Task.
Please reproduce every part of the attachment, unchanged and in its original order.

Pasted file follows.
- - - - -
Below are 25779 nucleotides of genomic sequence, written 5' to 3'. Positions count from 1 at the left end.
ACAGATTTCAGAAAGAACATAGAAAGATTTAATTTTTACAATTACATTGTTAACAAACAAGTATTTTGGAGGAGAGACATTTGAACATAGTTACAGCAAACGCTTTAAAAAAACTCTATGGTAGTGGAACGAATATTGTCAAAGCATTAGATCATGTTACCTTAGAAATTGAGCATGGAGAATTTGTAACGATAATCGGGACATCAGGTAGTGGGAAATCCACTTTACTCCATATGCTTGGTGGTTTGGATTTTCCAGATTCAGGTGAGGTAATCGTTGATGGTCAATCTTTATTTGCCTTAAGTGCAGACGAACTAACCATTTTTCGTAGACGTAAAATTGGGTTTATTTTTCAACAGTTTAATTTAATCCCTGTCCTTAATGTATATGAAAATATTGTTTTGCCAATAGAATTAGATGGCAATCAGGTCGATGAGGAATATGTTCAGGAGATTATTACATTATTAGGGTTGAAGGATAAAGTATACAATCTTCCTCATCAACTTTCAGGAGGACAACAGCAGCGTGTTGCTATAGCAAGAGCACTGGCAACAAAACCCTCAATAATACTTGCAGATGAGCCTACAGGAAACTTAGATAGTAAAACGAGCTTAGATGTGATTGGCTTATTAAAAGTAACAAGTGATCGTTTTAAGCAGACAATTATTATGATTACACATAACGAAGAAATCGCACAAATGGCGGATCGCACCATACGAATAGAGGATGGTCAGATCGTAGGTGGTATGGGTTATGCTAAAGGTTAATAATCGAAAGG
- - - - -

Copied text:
Below are 25779 nucleotides of genomic sequence, written 5' to 3'. Positions count from 1 at the left end.
ACAGATTTCAGAAAGAACATAGAAAGATTTAATTTTTACAATTACATTGTTAACAAACAAGTATTTTGGAGGAGAGACATTTGAACATAGTTACAGCAAACGCTTTAAAAAAACTCTATGGTAGTGGAACGAATATTGTCAAAGCATTAGATCATGTTACCTTAGAAATTGAGCATGGAGAATTTGTAACGATAATCGGGACATCAGGTAGTGGGAAATCCACTTTACTCCATATGCTTGGTGGTTTGGATTTTCCAGATTCAGGTGAGGTAATCGTTGATGGTCAATCTTTATTTGCCTTAAGTGCAGACGAACTAACCATTTTTCGTAGACGTAAAATTGGGTTTATTTTTCAACAGTTTAATTTAATCCCTGTCCTTAATGTATATGAAAATATTGTTTTGCCAATAGAATTAGATGGCAATCAGGTCGATGAGGAATATGTTCAGGAGATTATTACATTATTAGGGTTGAAGGATAAAGTATACAATCTTCCTCATCAACTTTCAGGAGGACAACAGCAGCGTGTTGCTATAGCAAGAGCACTGGCAACAAAACCCTCAATAATACTTGCAGATGAGCCTACAGGAAACTTAGATAGTAAAACGAGCTTAGATGTGATTGGCTTATTAAAAGTAACAAGTGATCGTTTTAAGCAGACAATTATTATGATTACACATAACGAAGAAATCGCACAAATGGCGGATCGCACCATACGAATAGAGGATGGTCAGATCGTAGGTGGTATGGGTTATGCTAAAGGTTAATAATCGAAAGG